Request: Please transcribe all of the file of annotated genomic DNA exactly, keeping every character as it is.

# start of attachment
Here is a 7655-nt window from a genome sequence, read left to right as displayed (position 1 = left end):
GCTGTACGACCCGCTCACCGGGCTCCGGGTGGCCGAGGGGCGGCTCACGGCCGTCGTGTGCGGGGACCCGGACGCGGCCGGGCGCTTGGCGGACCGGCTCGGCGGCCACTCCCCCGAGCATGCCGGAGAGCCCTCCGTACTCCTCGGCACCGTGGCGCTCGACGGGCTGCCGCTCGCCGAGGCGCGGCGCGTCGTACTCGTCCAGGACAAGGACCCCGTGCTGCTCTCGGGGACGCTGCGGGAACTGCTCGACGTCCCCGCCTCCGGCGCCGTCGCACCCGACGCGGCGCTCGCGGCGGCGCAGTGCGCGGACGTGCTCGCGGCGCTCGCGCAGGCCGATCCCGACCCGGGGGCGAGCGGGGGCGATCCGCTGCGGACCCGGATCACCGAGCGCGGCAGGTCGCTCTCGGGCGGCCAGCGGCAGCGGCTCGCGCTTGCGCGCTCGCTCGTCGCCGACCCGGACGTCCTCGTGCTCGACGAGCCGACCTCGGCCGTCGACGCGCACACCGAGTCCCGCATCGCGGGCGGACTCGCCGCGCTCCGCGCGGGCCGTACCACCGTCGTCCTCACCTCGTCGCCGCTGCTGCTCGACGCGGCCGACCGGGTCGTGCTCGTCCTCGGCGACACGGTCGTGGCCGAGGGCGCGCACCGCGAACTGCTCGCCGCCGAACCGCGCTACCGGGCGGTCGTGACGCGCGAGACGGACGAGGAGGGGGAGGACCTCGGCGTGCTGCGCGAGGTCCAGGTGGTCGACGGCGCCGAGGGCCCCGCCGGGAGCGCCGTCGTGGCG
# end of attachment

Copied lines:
Here is a 7655-nt window from a genome sequence, read left to right as displayed (position 1 = left end):
GCTGTACGACCCGCTCACCGGGCTCCGGGTGGCCGAGGGGCGGCTCACGGCCGTCGTGTGCGGGGACCCGGACGCGGCCGGGCGCTTGGCGGACCGGCTCGGCGGCCACTCCCCCGAGCATGCCGGAGAGCCCTCCGTACTCCTCGGCACCGTGGCGCTCGACGGGCTGCCGCTCGCCGAGGCGCGGCGCGTCGTACTCGTCCAGGACAAGGACCCCGTGCTGCTCTCGGGGACGCTGCGGGAACTGCTCGACGTCCCCGCCTCCGGCGCCGTCGCACCCGACGCGGCGCTCGCGGCGGCGCAGTGCGCGGACGTGCTCGCGGCGCTCGCGCAGGCCGATCCCGACCCGGGGGCGAGCGGGGGCGATCCGCTGCGGACCCGGATCACCGAGCGCGGCAGGTCGCTCTCGGGCGGCCAGCGGCAGCGGCTCGCGCTTGCGCGCTCGCTCGTCGCCGACCCGGACGTCCTCGTGCTCGACGAGCCGACCTCGGCCGTCGACGCGCACACCGAGTCCCGCATCGCGGGCGGACTCGCCGCGCTCCGCGCGGGCCGTACCACCGTCGTCCTCACCTCGTCGCCGCTGCTGCTCGACGCGGCCGACCGGGTCGTGCTCGTCCTCGGCGACACGGTCGTGGCCGAGGGCGCGCACCGCGAACTGCTCGCCGCCGAACCGCGCTACCGGGCGGTCGTGACGCGCGAGACGGACGAGGAGGGGGAGGACCTCGGCGTGCTGCGCGAGGTCCAGGTGGTCGACGGCGCCGAGGGCCCCGCCGGGAGCGCCGTCGTGGCG